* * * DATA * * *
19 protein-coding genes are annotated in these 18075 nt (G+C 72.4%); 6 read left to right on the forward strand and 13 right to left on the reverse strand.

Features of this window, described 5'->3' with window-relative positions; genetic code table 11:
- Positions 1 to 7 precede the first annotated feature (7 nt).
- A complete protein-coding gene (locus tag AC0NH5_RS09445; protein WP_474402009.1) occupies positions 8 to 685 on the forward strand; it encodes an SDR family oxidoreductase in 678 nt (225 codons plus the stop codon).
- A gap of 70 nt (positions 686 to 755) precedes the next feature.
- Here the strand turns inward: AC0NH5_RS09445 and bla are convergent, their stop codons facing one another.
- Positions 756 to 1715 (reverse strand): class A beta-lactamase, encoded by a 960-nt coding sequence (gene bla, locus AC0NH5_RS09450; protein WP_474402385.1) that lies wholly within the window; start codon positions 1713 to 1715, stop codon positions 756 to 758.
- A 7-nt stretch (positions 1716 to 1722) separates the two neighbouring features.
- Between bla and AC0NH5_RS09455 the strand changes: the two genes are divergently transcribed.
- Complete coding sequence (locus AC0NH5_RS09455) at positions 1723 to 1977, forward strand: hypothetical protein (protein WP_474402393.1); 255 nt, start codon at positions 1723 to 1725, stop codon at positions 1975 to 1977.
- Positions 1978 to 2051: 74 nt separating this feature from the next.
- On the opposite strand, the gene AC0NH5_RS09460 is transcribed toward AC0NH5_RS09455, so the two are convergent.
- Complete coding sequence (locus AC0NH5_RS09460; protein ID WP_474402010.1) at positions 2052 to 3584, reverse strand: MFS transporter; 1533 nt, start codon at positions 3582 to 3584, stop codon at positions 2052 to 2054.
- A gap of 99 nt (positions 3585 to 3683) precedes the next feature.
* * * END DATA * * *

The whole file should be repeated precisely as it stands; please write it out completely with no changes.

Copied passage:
19 protein-coding genes are annotated in these 18075 nt (G+C 72.4%); 6 read left to right on the forward strand and 13 right to left on the reverse strand.

Features of this window, described 5'->3' with window-relative positions; genetic code table 11:
- Positions 1 to 7 precede the first annotated feature (7 nt).
- A complete protein-coding gene (locus tag AC0NH5_RS09445; protein WP_474402009.1) occupies positions 8 to 685 on the forward strand; it encodes an SDR family oxidoreductase in 678 nt (225 codons plus the stop codon).
- A gap of 70 nt (positions 686 to 755) precedes the next feature.
- Here the strand turns inward: AC0NH5_RS09445 and bla are convergent, their stop codons facing one another.
- Positions 756 to 1715 (reverse strand): class A beta-lactamase, encoded by a 960-nt coding sequence (gene bla, locus AC0NH5_RS09450; protein WP_474402385.1) that lies wholly within the window; start codon positions 1713 to 1715, stop codon positions 756 to 758.
- A 7-nt stretch (positions 1716 to 1722) separates the two neighbouring features.
- Between bla and AC0NH5_RS09455 the strand changes: the two genes are divergently transcribed.
- Complete coding sequence (locus AC0NH5_RS09455) at positions 1723 to 1977, forward strand: hypothetical protein (protein WP_474402393.1); 255 nt, start codon at positions 1723 to 1725, stop codon at positions 1975 to 1977.
- Positions 1978 to 2051: 74 nt separating this feature from the next.
- On the opposite strand, the gene AC0NH5_RS09460 is transcribed toward AC0NH5_RS09455, so the two are convergent.
- Complete coding sequence (locus AC0NH5_RS09460; protein ID WP_474402010.1) at positions 2052 to 3584, reverse strand: MFS transporter; 1533 nt, start codon at positions 3582 to 3584, stop codon at positions 2052 to 2054.
- A gap of 99 nt (positions 3585 to 3683) precedes the next feature.